‘He kept winning my confidence:’ Couple loses $21,000 from social engineering scam
HENRICO, Va. (WWBT) - A Henrico woman said she and her husband lost thousands to scammers. Now, the couple wants to help and warn others who may not be tech-savvy.
It all started with a strange screen on Karen Geiges’ computer, telling her to call a number for help, and calling the number led to conversations with scammers who convinced them to buy $21,000 in gift cards.
“I said call the number, we called the number, and we got a guy named Harvey,” she explained. “He said, ‘we called you at four in the morning, two times, to make sure you had OK’d a $21,000 charge for child pornography on the phone,’ he said ‘you did that right?’ My husband and I said, ‘of course not. No, we didn’t.”
Geiges and her husband admit they are not great with technology, and they were fearful after speaking with “Harvey.” They were later led to believe they talked to Ally bank to get rid of the so-called fraudulent charges.
“He said, ‘we try to get the same amount of money as a duplication, so when the banks see there is another charge of the same amount, the bank will flag it and take the charge off,’ she said. “He said we only have a certain amount of time to do this. He told me Target, Lowes, JCPenney and Sephora were the cards I had to buy. They were special cards encrypted, and the bank knows about these cards.”
Geiges proceeded to panic buy hundreds of gift cards for the stores, mainly from grocery stores. She said they were told who they thought was with the fraud department at Ally Bank would call them the day after buying the gift cards. They decided to call the bank themselves before getting a callback.
“My husband called Ally, and they stated ‘we haven’t talked to you since October,’ then we knew [it was a scam],” Geiges explained. “I spoke with a detective in Henrico; he said he gets four and five [reports of scams] a day, he said ‘you’re lucky you only lost 21,000.′”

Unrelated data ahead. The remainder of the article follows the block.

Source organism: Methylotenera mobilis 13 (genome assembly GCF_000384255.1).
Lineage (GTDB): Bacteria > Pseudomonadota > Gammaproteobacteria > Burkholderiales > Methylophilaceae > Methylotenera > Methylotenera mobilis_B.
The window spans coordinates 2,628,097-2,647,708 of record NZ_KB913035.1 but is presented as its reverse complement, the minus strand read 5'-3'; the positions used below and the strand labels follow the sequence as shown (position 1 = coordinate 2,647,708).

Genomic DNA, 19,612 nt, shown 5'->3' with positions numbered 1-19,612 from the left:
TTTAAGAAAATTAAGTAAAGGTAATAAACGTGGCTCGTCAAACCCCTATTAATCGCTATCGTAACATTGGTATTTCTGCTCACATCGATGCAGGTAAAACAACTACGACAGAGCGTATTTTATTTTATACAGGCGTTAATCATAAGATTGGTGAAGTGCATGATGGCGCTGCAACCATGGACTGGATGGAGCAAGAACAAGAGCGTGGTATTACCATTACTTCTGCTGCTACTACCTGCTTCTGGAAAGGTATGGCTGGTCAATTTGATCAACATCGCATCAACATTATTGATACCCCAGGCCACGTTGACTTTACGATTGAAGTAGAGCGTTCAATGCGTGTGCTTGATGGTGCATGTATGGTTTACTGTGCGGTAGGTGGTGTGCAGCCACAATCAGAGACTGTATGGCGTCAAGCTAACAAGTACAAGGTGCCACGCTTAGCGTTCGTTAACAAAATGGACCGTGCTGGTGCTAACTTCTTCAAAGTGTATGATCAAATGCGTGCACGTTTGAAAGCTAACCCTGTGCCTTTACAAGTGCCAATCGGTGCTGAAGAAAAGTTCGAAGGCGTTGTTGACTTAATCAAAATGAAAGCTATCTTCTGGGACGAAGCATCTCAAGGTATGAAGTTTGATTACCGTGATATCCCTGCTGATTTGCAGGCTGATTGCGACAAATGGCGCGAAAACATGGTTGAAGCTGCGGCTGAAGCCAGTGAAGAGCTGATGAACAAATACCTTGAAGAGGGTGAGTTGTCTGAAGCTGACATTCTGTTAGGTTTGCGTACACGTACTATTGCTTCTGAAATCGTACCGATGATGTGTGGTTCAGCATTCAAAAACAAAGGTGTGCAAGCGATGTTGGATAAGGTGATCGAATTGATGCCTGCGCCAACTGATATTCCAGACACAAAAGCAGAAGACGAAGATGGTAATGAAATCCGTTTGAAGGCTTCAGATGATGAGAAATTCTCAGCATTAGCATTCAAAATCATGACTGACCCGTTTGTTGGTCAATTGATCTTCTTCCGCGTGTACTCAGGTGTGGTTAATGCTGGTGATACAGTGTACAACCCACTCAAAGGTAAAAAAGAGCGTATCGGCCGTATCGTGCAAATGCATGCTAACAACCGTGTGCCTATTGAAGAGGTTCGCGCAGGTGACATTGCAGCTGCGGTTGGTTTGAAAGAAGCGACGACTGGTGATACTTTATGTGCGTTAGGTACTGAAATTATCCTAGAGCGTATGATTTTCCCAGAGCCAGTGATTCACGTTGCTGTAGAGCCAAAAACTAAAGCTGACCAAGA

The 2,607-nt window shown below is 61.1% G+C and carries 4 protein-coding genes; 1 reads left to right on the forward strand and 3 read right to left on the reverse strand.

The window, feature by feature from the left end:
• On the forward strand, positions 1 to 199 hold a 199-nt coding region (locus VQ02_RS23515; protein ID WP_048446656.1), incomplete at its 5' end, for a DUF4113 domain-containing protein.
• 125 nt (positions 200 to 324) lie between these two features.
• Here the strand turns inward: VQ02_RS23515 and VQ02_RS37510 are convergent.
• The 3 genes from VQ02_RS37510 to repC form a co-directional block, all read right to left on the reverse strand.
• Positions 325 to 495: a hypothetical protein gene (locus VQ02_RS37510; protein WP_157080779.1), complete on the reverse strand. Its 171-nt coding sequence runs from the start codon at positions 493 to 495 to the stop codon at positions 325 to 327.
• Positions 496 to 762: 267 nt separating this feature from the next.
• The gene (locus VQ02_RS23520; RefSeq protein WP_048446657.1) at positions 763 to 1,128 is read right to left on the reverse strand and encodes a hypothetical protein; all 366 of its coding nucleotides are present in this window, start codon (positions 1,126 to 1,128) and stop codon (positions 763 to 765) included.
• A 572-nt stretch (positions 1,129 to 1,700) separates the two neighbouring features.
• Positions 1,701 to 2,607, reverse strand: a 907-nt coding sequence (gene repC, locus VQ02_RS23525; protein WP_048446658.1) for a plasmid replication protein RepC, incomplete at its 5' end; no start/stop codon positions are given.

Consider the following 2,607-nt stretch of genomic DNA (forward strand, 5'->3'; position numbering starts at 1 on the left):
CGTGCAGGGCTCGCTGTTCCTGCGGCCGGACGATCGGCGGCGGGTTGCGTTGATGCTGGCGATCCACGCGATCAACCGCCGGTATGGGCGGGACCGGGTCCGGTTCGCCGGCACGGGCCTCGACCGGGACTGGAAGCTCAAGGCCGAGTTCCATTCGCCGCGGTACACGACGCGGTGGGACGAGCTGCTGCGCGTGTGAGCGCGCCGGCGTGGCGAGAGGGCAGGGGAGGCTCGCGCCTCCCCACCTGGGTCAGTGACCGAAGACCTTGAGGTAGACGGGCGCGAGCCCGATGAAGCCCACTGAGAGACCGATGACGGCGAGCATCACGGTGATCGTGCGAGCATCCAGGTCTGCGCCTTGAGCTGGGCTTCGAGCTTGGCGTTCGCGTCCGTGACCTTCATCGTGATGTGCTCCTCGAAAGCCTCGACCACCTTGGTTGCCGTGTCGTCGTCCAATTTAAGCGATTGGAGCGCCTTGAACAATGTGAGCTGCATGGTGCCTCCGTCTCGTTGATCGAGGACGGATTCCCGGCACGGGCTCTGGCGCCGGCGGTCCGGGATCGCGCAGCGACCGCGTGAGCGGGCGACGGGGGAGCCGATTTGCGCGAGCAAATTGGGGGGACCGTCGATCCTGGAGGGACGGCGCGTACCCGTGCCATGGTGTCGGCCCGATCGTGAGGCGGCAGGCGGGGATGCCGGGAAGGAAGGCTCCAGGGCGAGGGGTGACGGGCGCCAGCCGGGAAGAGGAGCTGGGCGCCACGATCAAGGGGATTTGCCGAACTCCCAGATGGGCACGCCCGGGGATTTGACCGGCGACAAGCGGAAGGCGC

Geiges sold her car to pay off the credit cards used to buy the gift cards.
“We have to move on. My hope is that we can help people. I can help someone because, believe me, it has been heartbreaking and time-consuming and the shame you feel is unbelievable,” she said.
Cyber security expert Alex Nette says the couple appears to be the victims of a social engineering scam.
“Oftentimes for them, they can impersonate banks and technology companies, and they leverage trust to get us to do things we may not normally do. Especially when it sounds like something scary or like there is a certain authority figure that could get involved like the police or this time of year they pretend to be the IRS,” said Nette. “The scammers are extremely successful with tricking us.”
Nette says the scams can start with a pop-up on a screen instructing you to call a number or via an e-mail that appears to be the address of someone you know. By the time you call the number that seems to be from a reputable company, Nette says you are convinced the person on the other end of the phone is who they say they are.
“They have really great tech support, so they are trying to help you walk through this process because, ultimately, on the receiving end, they are hoping to get some money out of you,” Nette explained. “That’s a really tough space to be in because we trust them not only as the experts but also in that they are trying to help us solve this issue.”
If you’re asked to buy a gift card to pay for something or to get rid of “fraudulent charges,” don’t do it. Nette says some stores are even starting to look out for this.
“Some larger companies like Walmart and Target, their register folks are trained to identify if someone comes with maybe five $100 gifts cards or larger. Generally, they will ask and say, hey why are you buying these gift cards and maybe identify and stop the fraud before it becomes an issue for them,” he said.
Nette says if you get a strange screen or pop-up window, try to turn your computer off and on to see if the issue goes away, and instead of calling the number on the screen, find a number directly for a company such as Microsoft or Apple.
Learn more on how to avoid a social engineering scam below:
Copyright 2022 WWBT. All rights reserved.
Want NBC12’s top stories in your inbox each morning? Subscribe here.